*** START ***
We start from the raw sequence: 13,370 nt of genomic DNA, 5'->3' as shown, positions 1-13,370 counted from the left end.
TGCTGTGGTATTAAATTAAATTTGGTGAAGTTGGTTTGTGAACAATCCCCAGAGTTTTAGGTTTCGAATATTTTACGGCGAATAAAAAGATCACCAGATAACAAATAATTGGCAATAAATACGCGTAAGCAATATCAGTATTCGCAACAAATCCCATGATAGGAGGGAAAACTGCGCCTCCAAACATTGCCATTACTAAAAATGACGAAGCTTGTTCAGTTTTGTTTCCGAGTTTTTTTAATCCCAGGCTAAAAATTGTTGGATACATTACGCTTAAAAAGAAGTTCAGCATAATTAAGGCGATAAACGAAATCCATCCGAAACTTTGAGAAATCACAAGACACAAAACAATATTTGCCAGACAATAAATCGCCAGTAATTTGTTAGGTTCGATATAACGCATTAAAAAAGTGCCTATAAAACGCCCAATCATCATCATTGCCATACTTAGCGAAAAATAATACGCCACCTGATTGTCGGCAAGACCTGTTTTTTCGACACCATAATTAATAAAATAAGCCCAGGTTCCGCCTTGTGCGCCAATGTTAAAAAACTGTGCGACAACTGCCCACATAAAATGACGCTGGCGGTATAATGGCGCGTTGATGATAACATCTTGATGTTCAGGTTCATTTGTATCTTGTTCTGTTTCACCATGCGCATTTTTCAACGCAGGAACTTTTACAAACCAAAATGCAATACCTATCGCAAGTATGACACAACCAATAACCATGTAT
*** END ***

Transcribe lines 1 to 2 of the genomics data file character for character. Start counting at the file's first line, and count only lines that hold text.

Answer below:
We start from the raw sequence: 13,370 nt of genomic DNA, 5'->3' as shown, positions 1-13,370 counted from the left end.
TGCTGTGGTATTAAATTAAATTTGGTGAAGTTGGTTTGTGAACAATCCCCAGAGTTTTAGGTTTCGAATATTTTACGGCGAATAAAAAGATCACCAGATAACAAATAATTGGCAATAAATACGCGTAAGCAATATCAGTATTCGCAACAAATCCCATGATAGGAGGGAAAACTGCGCCTCCAAACATTGCCATTACTAAAAATGACGAAGCTTGTTCAGTTTTGTTTCCGAGTTTTTTTAATCCCAGGCTAAAAATTGTTGGATACATTACGCTTAAAAAGAAGTTCAGCATAATTAAGGCGATAAACGAAATCCATCCGAAACTTTGAGAAATCACAAGACACAAAACAATATTTGCCAGACAATAAATCGCCAGTAATTTGTTAGGTTCGATATAACGCATTAAAAAAGTGCCTATAAAACGCCCAATCATCATCATTGCCATACTTAGCGAAAAATAATACGCCACCTGATTGTCGGCAAGACCTGTTTTTTCGACACCATAATTAATAAAATAAGCCCAGGTTCCGCCTTGTGCGCCAATGTTAAAAAACTGTGCGACAACTGCCCACATAAAATGACGCTGGCGGTATAATGGCGCGTTGATGATAACATCTTGATGTTCAGGTTCATTTGTATCTTGTTCTGTTTCACCATGCGCATTTTTCAACGCAGGAACTTTTACAAACCAAAATGCAATACCTATCGCAAGTATGACACAACCAATAACCATGTAT